Edward Bullock's death brought mixed feelings to the man who accused him of committing sexual assault decades ago.
"I am relieved a dangerous predator is no longer a threat to society but distraught that a serial pedophile has once again been able to evade
justice," said the accuser, who last summer faced the sheriff from the witness stand and testified about being raped in a car while in custody when he was about 10 years old.
"I hope Edward Bullock suffered an agonizing, slow and painful death and burns in hell for eternity for what he did to me and the other victims."
Bullock died Monday at the age of 86, according to his attorney, Brian Corley White.
He served as warren county'ssheriff from 1982 to 1991, but spent his final years fighting criminal and civil claims that during his tenure he would groom young boys in custody for sexual relationships.
A criminal trial ended with a hung jury in July, and a retrial was planned for February. Two civil suits against the county related to Bullock's tenure are still pending.
White said Bullock's family is planning private services and did not wish to comment.
Rise and fall
Bullock was a 1946 graduate of Phillipsburg Catholic High School and served in the Army from 1951 to 1953, according to The Express-Times archives.
He worked for a time at a youth correctional facility in Hunterdon County, and spent 18 years as a constable in the Warren County Court House before being promoted to undersheriff in 1979.
In 1982, Gov. Tom Kean appointed the 51-year-old Lopatcong Township resident sheriff following the resignation of Bullock's predecessor, Kenneth Gaylord. Bullock won a full term later that year, and ran three more successful campaigns on the Republican ticket.
But within weeks of winning his fourth term in 1991, Bullock abruptly resigned. "I'm just completely stressed," he told a reporter, days after plainclothes New Jersey State Police detectives visited his office.
After months of speculation, it was revealed in early 1992 that Bullock, then 63, was the subject of a state police sting in which he reportedly tried to curry sexual favors from a trooper posing as a sexually abused 17-year-old boy.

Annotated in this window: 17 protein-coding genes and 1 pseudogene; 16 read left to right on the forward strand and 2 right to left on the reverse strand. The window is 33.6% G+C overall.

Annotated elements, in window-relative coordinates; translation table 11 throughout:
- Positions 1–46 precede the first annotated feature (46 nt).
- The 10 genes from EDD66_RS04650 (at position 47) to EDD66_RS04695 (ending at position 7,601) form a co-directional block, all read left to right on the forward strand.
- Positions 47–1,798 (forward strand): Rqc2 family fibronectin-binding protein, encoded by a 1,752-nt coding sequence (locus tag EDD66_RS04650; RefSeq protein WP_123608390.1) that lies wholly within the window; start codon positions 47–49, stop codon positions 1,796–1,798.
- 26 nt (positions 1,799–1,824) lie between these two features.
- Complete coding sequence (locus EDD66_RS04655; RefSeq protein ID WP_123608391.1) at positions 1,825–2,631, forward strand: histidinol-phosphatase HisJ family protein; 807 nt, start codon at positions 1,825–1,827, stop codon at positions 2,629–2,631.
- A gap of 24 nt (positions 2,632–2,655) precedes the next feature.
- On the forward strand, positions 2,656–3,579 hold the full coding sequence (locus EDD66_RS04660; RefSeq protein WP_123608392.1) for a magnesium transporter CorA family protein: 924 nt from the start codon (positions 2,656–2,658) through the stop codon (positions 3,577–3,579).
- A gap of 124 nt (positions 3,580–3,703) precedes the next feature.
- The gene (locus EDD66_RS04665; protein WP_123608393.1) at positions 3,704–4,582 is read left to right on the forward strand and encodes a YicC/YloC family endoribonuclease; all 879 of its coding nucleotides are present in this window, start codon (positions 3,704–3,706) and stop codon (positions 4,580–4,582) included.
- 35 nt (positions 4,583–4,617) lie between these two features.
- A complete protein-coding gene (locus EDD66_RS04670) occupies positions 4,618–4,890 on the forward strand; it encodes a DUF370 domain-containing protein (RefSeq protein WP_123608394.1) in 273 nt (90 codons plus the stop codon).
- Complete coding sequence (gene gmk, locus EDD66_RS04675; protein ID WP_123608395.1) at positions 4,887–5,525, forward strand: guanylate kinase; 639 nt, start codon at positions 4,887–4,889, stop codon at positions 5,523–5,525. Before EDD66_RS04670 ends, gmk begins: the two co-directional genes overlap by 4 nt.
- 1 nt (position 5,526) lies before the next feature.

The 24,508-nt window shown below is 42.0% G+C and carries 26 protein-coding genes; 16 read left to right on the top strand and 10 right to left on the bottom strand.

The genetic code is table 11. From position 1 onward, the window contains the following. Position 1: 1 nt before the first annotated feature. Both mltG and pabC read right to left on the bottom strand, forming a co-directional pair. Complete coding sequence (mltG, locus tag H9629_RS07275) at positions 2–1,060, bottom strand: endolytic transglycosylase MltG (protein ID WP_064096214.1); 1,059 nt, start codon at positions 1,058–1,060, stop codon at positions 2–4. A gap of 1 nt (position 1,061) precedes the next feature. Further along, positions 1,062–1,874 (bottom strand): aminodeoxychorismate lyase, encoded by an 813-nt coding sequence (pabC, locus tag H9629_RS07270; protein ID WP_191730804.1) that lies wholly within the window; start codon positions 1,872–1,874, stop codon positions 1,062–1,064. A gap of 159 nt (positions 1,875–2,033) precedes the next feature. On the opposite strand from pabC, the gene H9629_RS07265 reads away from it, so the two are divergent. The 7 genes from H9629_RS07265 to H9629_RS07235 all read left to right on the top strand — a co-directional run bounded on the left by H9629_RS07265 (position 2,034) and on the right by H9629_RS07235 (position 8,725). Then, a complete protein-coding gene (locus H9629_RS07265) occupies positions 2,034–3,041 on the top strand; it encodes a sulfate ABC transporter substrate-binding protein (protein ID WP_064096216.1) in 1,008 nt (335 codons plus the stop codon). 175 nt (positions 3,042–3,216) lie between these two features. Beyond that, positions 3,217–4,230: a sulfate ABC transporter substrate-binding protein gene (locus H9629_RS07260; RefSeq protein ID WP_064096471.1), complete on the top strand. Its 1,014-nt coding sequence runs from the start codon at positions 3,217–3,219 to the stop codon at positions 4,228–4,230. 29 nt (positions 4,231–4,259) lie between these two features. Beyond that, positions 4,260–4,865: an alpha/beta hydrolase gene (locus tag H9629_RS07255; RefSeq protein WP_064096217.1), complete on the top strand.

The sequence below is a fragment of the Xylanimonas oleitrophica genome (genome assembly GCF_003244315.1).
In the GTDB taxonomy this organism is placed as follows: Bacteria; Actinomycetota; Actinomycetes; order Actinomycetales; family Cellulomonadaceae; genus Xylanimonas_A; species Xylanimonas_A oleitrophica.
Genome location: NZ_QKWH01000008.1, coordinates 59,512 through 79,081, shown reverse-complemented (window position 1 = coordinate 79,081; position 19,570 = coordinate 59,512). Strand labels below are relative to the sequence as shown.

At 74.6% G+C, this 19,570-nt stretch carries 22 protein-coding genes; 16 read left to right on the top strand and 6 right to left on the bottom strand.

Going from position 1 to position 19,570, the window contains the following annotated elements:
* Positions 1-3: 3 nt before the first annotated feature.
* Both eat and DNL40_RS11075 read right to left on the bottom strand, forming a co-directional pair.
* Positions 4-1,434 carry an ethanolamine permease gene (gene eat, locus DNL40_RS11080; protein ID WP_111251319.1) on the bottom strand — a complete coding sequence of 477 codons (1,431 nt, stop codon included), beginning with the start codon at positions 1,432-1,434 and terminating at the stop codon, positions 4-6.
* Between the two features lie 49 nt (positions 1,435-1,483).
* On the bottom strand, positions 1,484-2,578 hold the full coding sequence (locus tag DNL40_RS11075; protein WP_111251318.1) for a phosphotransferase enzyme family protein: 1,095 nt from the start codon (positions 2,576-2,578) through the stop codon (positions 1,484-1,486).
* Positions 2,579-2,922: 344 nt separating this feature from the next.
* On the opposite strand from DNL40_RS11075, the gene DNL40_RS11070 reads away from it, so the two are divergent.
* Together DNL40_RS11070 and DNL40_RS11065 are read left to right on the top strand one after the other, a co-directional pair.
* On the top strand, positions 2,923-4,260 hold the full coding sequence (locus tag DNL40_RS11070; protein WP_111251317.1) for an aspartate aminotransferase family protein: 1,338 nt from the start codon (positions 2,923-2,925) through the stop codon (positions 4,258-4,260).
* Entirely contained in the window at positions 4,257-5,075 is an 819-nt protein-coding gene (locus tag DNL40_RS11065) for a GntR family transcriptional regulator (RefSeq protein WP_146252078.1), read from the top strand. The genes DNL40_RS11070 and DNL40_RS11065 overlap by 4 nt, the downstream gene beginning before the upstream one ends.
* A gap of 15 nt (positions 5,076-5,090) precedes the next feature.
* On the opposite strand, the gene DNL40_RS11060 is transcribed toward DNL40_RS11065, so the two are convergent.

That April, Bullock pleaded guilty to official misconduct and was imprisoned for nine months.
In 2012, a tort claim was filed that claimed the former sheriff abused a young boy in the 1980s and that the county covered it up.
A formal suit was filed in 2013 as a criminal investigation was opened against Bullock, who was living in Ocean County. Bullock was indicted on six counts of sexual assault in early 2014.
Warren County First Assistant Prosecutor Michael McDonald led the case against Bullock when it went to trial this past July in Hunterdon County.
Though many records from the time were destroyed per retention protocols, the prosecution dug up old log books and got testimony from former officers and a dispatcher to show that Bullock picked up the accuser from Hackettstown police on Jan. 7, 1988.
Bullock allegedly drove the boy, alone, to a county youth shelter, stopping along the way to commit sexual acts. The accuser is not being identified by due to the nature of the charges.
The jury was unable to reach a verdict and the case was declared a mistrial.
A February retrial was planned. But with Bullock's death, all that remains is a hearing to formally dismiss the criminal charges.
"I feel for the victim," McDonald said Wednesday. "But I'm glad we at least gave him his day in court.
"He did have his opportunity to tell his story to the jury," he said, "which hopefully helps give him some closure."
Civil cases remain
A second civil suit with similar allegations was filed this year before the criminal trial began.
Both lawsuits had been stayed while the criminal case proceeded. But with that now concluding they will be able to advance, said Brad Russo, the attorney representing both victims. Russo said the mistrial will not impact the civil cases, which accuse the county of covering up Bullock's alleged misdeeds.
The accuser on Wednesday said he is ready for the civil proceedings and to "speak out" against the county and anyone who allowed abuse to happen.
"I look forward to the civil trial now that county officials can no longer continue with their flagrant attempts to delay and avoid accountability," he said.
"The truth is horrific but shall be forthcoming soon."